I don't know much about stabilization rigs. I can't get level, shake free video without a tripod. But congratulations on the upgrade to the Lumix FZ1000. That is a great camera. The one inch sensor will give great results on video and still pics. Shooting 4K video will be very sharp. That camera also has built in stabilization and I believe you should have full control over over all settings for video and stills if you desire as well as auto modes. Also great continuous autofocus for video.

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Sep 15, 2020 16:23:06   #
sjb3
 
Bobspez wrote:
I don't know much about stabilization rigs. I can't get level, shake free video without a tripod. But congratulations on the upgrade to the Lumix FZ1000. That is a great camera. The one inch sensor will give great results on video and still pics. Shooting 4K video will be very sharp. That camera also has built in stabilization and I believe you should have full control over over all settings for video and stills if you desire as well as auto modes. Also great continuous autofocus for video.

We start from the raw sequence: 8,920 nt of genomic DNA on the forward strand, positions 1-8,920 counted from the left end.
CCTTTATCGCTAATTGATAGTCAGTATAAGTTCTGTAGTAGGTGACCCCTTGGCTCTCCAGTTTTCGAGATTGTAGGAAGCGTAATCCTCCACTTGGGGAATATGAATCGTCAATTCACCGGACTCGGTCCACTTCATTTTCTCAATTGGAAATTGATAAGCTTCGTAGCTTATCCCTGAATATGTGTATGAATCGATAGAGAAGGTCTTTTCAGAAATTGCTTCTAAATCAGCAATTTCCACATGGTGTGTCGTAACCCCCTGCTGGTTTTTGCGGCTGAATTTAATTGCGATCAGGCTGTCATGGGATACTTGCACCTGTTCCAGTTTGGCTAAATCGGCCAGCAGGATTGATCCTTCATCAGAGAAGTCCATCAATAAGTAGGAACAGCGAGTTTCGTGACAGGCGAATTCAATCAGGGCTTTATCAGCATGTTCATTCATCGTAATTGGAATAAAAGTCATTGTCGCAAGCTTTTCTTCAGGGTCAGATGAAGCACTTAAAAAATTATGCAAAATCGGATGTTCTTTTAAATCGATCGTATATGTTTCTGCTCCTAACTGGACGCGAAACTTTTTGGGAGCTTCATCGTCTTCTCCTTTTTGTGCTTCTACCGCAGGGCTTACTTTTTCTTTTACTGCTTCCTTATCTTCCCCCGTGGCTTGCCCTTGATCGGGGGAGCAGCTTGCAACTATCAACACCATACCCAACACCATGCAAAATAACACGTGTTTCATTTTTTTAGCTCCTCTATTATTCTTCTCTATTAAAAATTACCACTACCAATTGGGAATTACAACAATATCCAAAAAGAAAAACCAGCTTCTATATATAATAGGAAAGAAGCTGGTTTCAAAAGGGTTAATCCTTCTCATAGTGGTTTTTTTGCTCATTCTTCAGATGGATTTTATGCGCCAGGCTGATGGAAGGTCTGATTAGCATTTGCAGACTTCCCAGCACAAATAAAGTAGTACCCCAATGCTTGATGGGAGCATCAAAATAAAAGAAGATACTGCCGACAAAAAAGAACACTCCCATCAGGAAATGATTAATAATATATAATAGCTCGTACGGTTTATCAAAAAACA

I completely agree; in researching this camera, all the points you mentioned (and more) were stated numerous times by a variety of reviewers at many different places on the web; the most persuasive was a man named Graham Houghton who had nothing but good to say about it and provided some excellent tutorials). The ability to control all settings in what Lumix calls "Creative Video Mode" is what got me to place the order. I got my FZ1000 for a good price at B&H, and they threw in a Ruggard bag and 32-gig SD card.

As for the stabo rig, I'm building it mostly to pass the time while being stuck in the house; it could quite possibly act like a tripod does when a camera with good built-in stabilization is mounted: interfere with the stabilization, especially when panning. If I notice that when I eventually start using my homemade rig, I'll treat it the same as I would a tripod and simply turn off in-camera stabilization.